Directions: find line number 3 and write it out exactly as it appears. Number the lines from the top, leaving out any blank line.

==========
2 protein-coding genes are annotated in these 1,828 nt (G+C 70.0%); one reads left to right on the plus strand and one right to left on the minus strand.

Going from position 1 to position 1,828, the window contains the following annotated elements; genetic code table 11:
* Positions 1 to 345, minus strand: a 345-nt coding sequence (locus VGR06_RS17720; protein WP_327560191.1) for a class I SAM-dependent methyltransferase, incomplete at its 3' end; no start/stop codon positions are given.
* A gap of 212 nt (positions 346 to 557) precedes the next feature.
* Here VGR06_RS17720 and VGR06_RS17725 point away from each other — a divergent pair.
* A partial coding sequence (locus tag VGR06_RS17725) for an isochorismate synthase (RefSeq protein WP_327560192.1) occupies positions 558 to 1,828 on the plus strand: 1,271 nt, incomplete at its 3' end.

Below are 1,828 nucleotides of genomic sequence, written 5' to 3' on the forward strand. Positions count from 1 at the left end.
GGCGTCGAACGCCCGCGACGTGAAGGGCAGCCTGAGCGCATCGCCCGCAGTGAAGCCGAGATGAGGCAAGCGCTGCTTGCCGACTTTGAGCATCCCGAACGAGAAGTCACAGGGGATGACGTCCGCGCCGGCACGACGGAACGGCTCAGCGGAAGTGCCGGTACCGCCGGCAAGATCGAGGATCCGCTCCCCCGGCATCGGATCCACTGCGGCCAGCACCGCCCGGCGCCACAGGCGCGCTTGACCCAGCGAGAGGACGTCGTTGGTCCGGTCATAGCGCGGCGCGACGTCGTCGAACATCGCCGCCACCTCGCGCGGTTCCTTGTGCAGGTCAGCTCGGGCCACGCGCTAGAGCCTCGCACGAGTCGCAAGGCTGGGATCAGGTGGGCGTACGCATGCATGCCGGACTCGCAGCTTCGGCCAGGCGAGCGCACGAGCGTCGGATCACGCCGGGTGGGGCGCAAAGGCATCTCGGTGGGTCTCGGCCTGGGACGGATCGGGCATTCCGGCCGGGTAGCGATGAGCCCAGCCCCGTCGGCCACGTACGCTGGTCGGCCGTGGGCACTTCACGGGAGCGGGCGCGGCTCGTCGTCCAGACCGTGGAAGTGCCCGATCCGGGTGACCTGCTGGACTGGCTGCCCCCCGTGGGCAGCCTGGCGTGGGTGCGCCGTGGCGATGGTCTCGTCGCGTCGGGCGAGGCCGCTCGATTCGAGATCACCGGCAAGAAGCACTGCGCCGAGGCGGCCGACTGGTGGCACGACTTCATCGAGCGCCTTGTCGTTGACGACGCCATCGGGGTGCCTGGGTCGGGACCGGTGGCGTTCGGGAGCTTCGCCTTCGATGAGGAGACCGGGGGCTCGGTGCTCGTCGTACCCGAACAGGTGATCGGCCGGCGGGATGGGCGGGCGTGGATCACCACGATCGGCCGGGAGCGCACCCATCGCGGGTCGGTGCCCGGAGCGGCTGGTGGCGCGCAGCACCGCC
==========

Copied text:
* Positions 1 to 345, minus strand: a 345-nt coding sequence (locus VGR06_RS17720; protein WP_327560191.1) for a class I SAM-dependent methyltransferase, incomplete at its 3' end; no start/stop codon positions are given.